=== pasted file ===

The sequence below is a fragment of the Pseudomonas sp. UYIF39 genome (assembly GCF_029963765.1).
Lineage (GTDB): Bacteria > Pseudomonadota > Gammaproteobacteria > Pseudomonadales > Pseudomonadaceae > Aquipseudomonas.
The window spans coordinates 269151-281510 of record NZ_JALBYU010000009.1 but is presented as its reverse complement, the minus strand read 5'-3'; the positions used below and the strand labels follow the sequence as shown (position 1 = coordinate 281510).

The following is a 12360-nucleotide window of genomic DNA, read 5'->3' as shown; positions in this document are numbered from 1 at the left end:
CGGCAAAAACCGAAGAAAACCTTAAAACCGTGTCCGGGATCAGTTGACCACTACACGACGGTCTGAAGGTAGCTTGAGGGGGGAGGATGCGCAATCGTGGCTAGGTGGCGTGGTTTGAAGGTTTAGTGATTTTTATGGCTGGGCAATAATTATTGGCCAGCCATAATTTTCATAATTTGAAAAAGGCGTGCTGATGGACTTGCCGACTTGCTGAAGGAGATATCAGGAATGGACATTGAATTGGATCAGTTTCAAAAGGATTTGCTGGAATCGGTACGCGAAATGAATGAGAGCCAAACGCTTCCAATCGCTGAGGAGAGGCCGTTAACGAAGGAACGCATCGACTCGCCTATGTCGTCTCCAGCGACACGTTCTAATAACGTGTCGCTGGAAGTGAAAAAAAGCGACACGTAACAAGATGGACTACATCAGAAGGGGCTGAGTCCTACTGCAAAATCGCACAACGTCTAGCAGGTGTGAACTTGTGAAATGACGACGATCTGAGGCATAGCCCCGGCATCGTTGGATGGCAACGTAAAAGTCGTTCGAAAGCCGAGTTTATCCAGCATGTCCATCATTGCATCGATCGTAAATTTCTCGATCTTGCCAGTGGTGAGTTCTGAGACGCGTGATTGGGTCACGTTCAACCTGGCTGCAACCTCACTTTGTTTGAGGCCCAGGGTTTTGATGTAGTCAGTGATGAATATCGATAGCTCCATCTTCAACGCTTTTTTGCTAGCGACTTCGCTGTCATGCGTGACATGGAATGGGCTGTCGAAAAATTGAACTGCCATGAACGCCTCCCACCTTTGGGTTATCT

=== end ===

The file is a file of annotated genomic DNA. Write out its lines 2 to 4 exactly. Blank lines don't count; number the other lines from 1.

Lineage (GTDB): Bacteria > Pseudomonadota > Gammaproteobacteria > Pseudomonadales > Pseudomonadaceae > Aquipseudomonas.
The window spans coordinates 269151-281510 of record NZ_JALBYU010000009.1 but is presented as its reverse complement, the minus strand read 5'-3'; the positions used below and the strand labels follow the sequence as shown (position 1 = coordinate 281510).

The following is a 12360-nucleotide window of genomic DNA, read 5'->3' as shown; positions in this document are numbered from 1 at the left end: